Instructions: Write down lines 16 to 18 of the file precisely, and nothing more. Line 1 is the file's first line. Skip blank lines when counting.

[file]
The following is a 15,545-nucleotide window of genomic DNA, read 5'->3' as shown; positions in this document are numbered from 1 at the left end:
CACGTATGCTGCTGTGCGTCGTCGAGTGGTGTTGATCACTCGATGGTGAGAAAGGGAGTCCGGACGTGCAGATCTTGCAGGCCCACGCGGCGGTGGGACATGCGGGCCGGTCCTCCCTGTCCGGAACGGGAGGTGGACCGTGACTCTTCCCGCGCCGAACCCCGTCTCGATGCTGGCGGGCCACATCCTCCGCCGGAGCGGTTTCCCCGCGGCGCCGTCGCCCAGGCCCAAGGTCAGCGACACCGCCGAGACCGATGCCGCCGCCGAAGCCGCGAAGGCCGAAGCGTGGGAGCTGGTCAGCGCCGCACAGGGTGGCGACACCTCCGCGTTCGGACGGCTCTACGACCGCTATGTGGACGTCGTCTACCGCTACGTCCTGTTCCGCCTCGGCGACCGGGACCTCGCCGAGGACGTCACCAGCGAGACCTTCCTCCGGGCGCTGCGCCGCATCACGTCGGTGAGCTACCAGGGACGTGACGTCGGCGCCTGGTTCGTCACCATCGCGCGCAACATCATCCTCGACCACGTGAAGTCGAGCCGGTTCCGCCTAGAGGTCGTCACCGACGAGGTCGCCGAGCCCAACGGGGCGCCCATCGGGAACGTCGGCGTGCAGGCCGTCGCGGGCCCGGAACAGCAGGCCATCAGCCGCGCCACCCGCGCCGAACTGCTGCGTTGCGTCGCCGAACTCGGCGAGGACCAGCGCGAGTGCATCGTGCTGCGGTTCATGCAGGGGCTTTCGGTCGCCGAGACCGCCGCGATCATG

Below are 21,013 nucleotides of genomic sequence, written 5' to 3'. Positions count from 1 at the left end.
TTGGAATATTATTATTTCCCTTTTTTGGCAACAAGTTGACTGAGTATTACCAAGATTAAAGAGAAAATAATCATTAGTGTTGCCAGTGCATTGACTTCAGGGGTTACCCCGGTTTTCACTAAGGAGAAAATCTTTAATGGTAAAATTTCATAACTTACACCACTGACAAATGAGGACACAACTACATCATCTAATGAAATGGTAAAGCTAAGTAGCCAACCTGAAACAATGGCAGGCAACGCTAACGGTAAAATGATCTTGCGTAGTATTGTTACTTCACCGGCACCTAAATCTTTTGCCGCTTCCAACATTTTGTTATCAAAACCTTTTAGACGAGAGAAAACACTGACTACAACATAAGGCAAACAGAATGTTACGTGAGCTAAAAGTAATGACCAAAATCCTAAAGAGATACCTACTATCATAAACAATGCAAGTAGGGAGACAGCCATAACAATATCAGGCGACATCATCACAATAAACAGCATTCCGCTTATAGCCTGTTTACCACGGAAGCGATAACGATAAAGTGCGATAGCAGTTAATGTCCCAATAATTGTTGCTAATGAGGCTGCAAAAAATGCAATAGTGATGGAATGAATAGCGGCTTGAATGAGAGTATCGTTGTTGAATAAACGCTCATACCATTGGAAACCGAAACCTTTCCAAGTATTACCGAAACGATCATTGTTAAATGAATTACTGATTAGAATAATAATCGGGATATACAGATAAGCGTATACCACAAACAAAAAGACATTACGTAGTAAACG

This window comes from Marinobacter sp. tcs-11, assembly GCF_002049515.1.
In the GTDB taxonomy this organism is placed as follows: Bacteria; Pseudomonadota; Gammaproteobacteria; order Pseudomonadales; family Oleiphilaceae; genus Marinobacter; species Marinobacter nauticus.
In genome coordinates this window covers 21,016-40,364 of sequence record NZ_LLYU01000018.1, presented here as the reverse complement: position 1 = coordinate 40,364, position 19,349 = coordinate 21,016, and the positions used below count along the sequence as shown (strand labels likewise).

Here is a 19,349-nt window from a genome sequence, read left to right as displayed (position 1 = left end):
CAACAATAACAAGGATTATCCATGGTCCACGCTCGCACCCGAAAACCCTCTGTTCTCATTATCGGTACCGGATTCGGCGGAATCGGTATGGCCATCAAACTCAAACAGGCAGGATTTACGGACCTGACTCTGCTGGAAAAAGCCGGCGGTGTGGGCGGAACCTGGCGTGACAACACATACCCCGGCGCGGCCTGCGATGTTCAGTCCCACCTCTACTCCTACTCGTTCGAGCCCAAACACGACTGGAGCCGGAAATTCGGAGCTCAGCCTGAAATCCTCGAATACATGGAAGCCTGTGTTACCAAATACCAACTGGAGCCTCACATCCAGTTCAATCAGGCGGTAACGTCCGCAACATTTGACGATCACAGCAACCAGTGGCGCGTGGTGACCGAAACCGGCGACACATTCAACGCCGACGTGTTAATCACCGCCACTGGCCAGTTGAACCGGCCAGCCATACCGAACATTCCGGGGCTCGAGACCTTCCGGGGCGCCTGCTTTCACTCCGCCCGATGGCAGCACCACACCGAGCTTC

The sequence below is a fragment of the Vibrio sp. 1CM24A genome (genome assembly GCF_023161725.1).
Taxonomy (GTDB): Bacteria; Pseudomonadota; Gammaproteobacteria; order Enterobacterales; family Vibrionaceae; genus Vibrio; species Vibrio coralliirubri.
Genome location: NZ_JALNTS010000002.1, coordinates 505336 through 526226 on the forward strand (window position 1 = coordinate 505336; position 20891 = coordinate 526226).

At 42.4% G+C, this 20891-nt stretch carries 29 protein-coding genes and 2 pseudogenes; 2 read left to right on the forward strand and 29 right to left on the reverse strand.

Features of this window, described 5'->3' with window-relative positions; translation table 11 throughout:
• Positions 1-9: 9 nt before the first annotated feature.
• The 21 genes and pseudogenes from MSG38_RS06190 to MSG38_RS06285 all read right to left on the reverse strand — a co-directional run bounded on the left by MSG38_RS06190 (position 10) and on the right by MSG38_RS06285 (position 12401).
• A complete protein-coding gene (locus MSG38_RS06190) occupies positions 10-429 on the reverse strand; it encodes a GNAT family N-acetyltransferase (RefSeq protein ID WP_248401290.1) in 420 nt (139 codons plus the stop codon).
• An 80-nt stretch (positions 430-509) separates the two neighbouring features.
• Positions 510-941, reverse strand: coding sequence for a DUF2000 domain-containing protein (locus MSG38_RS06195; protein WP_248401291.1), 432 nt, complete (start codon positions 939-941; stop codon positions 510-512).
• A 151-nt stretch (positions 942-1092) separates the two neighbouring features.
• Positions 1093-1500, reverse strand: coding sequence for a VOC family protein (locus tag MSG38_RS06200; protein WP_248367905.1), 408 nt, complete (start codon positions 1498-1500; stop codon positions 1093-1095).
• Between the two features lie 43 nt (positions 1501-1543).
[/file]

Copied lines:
• The 21 genes and pseudogenes from MSG38_RS06190 to MSG38_RS06285 all read right to left on the reverse strand — a co-directional run bounded on the left by MSG38_RS06190 (position 10) and on the right by MSG38_RS06285 (position 12401).
• A complete protein-coding gene (locus MSG38_RS06190) occupies positions 10-429 on the reverse strand; it encodes a GNAT family N-acetyltransferase (RefSeq protein ID WP_248401290.1) in 420 nt (139 codons plus the stop codon).
• An 80-nt stretch (positions 430-509) separates the two neighbouring features.